Then the pope weighed in—and said almost exactly the opposite. Francis “is following with affection and sadness the case of little Charlie Gard and expresses his closeness to his parents,” a Vatican press office statement said. “For this he prays that their wish to accompany and treat their child until the end is not neglected.”
On Monday, President Trump added his support with a tweet supporting Charlie and his family.
Charlie’s case touches on some of the most sensitive moral and political questions about the role of the state at the end of life. The decisions of the European courts represented the final word on whether Charlie’s parents could pursue treatment in the U.S., and after the ruling, Yates and Gard claimed the hospital had denied permission for them to take Charlie back to their home to die. Yates and Gard have framed the medical dispute as “Charlie’s fight,” developing a large social-media following as they chronicled their effort to pursue further treatment for their son. The case also has religious dimensions: On their instagram page, Yates and Gard documented their celebration of their son’s baptism and showed him clutching a pendant of St. Jude, the Catholic figure most often associated with hospitals and medical care. Media in the U.K. have followed the Gard family’s case closely and the court orders to end Charlie’s life have been fiercely criticized by conservatives in the U.S. and abroad.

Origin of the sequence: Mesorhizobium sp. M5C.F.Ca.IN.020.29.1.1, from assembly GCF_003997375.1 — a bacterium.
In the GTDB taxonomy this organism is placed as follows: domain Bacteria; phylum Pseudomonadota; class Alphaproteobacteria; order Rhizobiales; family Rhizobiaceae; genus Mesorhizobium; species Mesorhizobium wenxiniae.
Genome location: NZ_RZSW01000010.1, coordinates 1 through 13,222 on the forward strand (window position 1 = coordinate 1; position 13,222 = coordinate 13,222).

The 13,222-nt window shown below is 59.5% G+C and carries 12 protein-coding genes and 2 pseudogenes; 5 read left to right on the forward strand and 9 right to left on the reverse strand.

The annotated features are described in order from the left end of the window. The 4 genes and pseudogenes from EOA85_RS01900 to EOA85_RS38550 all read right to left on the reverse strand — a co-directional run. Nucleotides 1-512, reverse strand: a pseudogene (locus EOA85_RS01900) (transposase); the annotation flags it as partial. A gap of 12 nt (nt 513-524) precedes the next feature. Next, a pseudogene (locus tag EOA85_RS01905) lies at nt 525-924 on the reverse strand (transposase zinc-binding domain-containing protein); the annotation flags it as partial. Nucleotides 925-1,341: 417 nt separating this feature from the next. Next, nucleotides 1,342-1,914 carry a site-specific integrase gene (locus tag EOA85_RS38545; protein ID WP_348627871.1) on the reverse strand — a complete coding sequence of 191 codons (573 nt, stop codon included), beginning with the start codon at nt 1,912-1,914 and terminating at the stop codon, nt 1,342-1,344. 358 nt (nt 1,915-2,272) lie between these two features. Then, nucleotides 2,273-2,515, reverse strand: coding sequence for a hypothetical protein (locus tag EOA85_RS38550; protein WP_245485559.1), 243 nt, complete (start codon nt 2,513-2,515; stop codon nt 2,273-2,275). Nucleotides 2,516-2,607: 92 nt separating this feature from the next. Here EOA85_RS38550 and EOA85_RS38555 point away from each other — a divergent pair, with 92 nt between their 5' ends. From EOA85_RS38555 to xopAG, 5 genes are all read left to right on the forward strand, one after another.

With the Church weighing in, the case took on a whole new dimension. The competing statements seemed to reveal an internal dispute over end-of-life issues within the Vatican. But they also teed up Trump’s intervention. Religious conservatives in the U.S. were outraged over the Pontifical Academy for Life’s original statement: “Besides being patronizing, the Vatican’s statement is a gross distortion of the situation,” wrote Michael Brendan Dougherty at National Review. “It portrays the Gards as acting alongside the doctors, but subject to outside manipulation. The Gards are resisting the doctors. The Gards are not facing ‘their decisions.’ They are facing authorities that have overridden them.”
Trump, who has consistently expressed his verbal support for religious freedom, has now stepped in, cementing the issue as an international cause for conservatives. “Upon learning of baby Charlie Gard's situation, President Trump has offered to help the family in this heartbreaking situation,” the White House said in a statement issued on Monday afternoon. “Although the President himself has not spoken to the family, he does not want to pressure them in any way, members of the administration have spoken to the family in calls facilitated by the British government. The President is just trying to be helpful if at all possible.”